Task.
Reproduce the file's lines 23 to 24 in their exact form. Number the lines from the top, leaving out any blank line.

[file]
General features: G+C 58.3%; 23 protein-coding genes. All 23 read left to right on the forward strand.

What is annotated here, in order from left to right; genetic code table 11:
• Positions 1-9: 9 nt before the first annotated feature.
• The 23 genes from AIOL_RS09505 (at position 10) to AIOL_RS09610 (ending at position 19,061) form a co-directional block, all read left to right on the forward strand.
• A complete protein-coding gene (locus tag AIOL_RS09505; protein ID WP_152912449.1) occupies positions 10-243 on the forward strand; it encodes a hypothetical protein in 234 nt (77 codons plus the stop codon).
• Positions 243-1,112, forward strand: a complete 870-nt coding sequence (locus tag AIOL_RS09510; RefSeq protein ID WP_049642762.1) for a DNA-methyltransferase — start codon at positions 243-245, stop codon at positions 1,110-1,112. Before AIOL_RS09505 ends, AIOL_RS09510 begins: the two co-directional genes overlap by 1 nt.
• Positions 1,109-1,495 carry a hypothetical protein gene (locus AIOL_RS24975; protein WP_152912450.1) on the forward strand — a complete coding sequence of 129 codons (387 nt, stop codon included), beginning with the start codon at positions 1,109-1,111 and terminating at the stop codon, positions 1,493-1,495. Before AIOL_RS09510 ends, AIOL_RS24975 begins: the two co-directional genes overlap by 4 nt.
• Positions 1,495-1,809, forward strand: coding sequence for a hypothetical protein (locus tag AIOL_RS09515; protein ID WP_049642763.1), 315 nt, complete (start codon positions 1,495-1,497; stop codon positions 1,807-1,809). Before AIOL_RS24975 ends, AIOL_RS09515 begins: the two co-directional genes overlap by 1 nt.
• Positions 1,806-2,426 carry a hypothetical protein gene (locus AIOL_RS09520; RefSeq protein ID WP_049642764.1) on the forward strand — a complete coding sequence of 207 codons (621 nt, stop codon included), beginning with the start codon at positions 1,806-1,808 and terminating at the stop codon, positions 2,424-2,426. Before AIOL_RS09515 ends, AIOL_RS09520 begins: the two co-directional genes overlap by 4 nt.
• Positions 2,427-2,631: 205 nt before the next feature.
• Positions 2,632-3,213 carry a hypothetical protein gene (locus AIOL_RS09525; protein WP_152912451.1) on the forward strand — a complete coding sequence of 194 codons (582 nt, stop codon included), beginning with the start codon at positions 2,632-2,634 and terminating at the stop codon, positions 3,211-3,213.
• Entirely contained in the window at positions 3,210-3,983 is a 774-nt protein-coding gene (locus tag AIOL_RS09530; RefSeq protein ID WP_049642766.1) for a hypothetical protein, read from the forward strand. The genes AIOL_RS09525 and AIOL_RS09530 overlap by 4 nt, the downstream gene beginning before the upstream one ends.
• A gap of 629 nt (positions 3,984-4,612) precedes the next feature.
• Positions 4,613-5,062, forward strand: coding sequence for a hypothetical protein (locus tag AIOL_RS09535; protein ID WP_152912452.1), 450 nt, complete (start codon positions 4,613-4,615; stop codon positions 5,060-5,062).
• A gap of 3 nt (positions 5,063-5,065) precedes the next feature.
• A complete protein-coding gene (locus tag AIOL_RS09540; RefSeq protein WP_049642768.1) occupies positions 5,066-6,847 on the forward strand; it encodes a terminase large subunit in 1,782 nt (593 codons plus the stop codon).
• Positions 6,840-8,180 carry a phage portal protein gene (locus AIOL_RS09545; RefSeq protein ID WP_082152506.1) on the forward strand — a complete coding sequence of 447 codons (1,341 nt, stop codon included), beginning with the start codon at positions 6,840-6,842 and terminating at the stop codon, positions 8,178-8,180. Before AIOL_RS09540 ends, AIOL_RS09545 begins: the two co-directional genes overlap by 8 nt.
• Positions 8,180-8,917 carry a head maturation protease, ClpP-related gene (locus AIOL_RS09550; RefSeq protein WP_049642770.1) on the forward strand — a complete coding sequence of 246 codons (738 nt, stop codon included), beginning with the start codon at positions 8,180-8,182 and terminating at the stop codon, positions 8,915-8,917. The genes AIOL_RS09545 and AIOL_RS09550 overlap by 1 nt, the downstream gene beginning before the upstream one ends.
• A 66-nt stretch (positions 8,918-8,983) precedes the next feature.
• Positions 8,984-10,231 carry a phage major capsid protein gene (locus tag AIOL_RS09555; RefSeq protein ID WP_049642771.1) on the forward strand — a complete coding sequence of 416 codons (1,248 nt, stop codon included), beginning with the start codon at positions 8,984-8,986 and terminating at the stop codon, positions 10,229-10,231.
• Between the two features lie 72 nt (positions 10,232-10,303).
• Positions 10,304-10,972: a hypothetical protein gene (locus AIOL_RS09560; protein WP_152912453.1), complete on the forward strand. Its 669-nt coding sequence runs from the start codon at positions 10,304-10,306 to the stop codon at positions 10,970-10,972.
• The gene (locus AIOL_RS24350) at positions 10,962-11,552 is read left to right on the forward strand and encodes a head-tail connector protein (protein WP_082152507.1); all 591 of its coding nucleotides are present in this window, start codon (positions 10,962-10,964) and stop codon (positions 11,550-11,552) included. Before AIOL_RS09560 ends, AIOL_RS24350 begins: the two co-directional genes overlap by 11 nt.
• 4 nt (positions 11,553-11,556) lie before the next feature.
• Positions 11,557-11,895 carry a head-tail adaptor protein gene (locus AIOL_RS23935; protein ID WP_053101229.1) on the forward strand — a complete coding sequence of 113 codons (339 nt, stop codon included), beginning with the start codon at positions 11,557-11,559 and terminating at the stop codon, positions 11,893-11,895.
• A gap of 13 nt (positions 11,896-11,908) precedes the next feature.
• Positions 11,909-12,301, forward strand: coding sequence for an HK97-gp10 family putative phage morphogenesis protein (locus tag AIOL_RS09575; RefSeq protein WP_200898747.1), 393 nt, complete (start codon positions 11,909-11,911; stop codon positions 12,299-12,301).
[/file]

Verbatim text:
• The gene (locus AIOL_RS24350) at positions 10,962-11,552 is read left to right on the forward strand and encodes a head-tail connector protein (protein WP_082152507.1); all 591 of its coding nucleotides are present in this window, start codon (positions 10,962-10,964) and stop codon (positions 11,550-11,552) included. Before AIOL_RS09560 ends, AIOL_RS24350 begins: the two co-directional genes overlap by 11 nt.
• 4 nt (positions 11,553-11,556) lie before the next feature.